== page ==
Academic journal article Financial Services Review

The Corporate Market for Personal Financial Planning Services Benefits

Academic journal article Financial Services Review

The Corporate Market for Personal Financial Planning Services Benefits

Article excerpt

Abstract

The corporate market provides a tremendous opportunity for the delivery of personal financial planning services, yet little is known about the workings of this market. This study develops insights into the corporate market for personal financial planning services benefits and explores opportunities for future research into this market. The results provide new insights into the nature and scope of the market for personal financial planning benefits at large corporations. However, there is room for much additional research into this market on both theoretical and empirical levels. © 2003 Academy of Financial Services. All rights reserved.

JEL classification; D14; G20; G30

Keywords: Personal financial planning; Employee benefits

1. Introduction

This study begins to develop insights into the corporate market for personal financial planning services benefits and explores opportunities for future research into this market. Though anecdotal evidence suggests that a corporate market for personal financial planning services benefits exists, there has been little research into the current state of the market and its future direction. We survey the chief human resources officers of the Fortune 500 companies to gather data on the characteristics of the corporate market and to begin an assessment of the viability of the market. The results, based on a sample of responding Fortune 500 companies, suggest that there is a viable corporate market for personal financial planning services benefits. This market provides considerable opportunity for financial planning professionals and for individuals seeking financial planning services, and provides opportunities to study an alternative delivery mechanism for personal planning services.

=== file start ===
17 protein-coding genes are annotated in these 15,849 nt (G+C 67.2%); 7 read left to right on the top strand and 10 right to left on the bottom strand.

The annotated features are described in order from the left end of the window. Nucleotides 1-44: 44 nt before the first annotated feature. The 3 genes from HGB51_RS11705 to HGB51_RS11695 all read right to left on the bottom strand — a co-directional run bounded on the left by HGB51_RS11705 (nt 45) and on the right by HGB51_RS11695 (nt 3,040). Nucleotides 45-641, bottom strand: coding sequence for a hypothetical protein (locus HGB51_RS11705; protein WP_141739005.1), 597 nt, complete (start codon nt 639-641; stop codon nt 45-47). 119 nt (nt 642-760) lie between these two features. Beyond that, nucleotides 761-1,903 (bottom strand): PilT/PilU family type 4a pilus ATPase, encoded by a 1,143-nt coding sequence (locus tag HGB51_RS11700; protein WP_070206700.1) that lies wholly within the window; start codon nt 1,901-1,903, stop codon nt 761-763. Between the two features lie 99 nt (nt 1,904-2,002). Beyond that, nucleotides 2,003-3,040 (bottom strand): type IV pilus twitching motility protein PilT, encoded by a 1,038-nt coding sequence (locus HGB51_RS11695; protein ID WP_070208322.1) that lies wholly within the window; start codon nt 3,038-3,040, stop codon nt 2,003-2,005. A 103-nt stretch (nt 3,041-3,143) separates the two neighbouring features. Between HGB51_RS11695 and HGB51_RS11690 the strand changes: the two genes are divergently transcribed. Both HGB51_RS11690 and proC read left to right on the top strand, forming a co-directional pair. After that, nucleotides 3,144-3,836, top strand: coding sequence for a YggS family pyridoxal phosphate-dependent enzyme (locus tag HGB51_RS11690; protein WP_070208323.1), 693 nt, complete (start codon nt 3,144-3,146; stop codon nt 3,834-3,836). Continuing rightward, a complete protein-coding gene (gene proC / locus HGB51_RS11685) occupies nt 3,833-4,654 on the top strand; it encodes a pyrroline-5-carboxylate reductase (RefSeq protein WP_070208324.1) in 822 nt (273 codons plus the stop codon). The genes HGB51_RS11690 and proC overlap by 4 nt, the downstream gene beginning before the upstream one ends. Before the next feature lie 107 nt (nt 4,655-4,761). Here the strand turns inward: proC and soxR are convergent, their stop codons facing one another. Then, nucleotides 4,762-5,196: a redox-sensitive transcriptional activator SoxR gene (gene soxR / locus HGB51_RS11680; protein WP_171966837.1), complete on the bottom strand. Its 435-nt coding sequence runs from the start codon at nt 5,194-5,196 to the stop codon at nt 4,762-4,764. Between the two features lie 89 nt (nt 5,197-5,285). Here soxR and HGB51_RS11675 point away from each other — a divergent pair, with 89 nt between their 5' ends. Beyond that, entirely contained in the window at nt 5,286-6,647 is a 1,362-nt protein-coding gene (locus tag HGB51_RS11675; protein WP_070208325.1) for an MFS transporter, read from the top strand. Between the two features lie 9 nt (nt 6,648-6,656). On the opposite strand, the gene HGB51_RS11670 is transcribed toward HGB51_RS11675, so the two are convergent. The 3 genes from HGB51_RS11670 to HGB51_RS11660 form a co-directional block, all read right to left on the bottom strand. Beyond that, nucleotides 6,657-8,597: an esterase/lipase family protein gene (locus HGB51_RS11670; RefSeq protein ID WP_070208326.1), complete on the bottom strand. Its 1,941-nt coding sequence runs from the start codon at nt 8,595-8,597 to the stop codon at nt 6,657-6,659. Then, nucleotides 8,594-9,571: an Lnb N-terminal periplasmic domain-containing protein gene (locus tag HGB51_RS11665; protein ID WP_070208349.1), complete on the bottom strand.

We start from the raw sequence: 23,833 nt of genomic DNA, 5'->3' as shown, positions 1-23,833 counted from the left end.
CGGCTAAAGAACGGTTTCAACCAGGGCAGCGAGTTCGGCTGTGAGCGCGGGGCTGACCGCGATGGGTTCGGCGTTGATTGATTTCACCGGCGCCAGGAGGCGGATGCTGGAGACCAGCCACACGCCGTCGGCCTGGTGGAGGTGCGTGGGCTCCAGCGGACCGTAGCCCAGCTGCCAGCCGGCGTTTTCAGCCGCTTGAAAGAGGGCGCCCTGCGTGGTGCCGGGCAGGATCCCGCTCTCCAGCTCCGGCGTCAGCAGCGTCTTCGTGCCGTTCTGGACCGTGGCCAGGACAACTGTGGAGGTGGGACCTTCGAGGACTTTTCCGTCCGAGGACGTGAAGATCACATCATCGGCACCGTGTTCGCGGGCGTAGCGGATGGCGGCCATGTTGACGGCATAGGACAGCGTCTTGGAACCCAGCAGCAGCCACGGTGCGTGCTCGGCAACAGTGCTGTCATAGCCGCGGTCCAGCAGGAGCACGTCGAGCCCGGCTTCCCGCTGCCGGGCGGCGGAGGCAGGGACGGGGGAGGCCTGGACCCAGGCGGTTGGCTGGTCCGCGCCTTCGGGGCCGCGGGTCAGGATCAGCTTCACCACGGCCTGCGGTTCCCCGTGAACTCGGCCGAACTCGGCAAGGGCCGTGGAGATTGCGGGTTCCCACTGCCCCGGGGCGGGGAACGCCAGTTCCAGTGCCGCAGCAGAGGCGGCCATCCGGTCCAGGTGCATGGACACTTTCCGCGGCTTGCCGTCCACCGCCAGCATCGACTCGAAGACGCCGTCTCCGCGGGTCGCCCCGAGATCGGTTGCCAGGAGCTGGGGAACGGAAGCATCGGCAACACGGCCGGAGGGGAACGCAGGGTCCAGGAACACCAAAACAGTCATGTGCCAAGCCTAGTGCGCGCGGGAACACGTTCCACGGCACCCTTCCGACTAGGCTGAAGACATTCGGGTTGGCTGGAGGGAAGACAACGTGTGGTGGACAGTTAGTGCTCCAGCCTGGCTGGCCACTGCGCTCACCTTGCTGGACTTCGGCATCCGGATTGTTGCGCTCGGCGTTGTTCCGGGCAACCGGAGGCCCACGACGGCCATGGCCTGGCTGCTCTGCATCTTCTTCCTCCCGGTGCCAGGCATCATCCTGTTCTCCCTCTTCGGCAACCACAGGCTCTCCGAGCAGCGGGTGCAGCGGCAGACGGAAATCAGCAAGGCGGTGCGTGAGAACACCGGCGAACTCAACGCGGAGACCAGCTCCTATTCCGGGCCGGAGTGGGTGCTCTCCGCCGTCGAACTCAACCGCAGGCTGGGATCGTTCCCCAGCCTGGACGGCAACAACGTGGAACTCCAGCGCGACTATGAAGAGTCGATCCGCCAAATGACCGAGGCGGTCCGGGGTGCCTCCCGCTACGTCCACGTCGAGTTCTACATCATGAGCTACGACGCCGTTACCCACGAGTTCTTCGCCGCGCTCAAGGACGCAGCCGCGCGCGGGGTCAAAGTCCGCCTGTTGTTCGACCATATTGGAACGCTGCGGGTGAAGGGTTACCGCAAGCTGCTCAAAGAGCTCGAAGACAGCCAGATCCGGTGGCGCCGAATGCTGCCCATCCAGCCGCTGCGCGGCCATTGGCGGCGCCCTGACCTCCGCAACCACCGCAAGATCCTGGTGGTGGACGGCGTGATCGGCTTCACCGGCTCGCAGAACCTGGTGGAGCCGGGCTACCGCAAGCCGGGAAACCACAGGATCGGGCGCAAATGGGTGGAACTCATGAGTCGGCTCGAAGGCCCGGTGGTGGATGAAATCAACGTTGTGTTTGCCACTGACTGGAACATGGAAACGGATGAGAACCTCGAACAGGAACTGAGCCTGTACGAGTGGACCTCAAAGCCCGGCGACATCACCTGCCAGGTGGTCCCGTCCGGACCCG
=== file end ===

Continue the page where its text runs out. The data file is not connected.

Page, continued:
Recent trends and developments in the administration of employee benefits have placed increased responsibility on employees to manage their retirement plans. The major shift from defined benefit to defined contribution pension plans has transferred much of the responsibility for asset allocation from employer to employee. In addition, as individuals invest more money in the stock market, employees are investing more of their personal savings in risky assets. The increased responsibility for employees to manage their own retirement accounts, coupled with the temptations of volatile financial markets and cheaper and easier online investing, brings with it a myriad of complex issues and tradeoffs that employees need to assess in order to maximize the potential for achieving their life goals. In response, employers offer employees varying degrees of assistance and training related to retirement planning and investment management and personal financial planning services.

Prior research suggests that employers pay a price for reduced employee productivity caused by stress related to personal financial mistakes. Garman et al. (1996) argue that the costs of reduced employee productivity because of poor personal financial behaviors are substantial. Garman (1999) argues that corporate financial education benefits can reduce employee stress and enhance productivity. He estimates that the potential savings for employers of the nation's 18 million clerical workers is $440 million per year. These results suggest that corporations can realize tremendous cost savings by providing personal financial education to employees. Garman et al. (1999) find that 91% of employees who participated in employer-sponsored personal financial planning workshops agreed that the education gave them the information that they wanted, and 90% were very satisfied with the education provided. Seventy-five percent of the participants report that they made better financial decisions after attending the workshop and were more confident in making investment decisions. Eighty percent of the employees desired additional workshops. Supervisors' performance ratings of employees were significantly correlated with the employees' financial wellness. …

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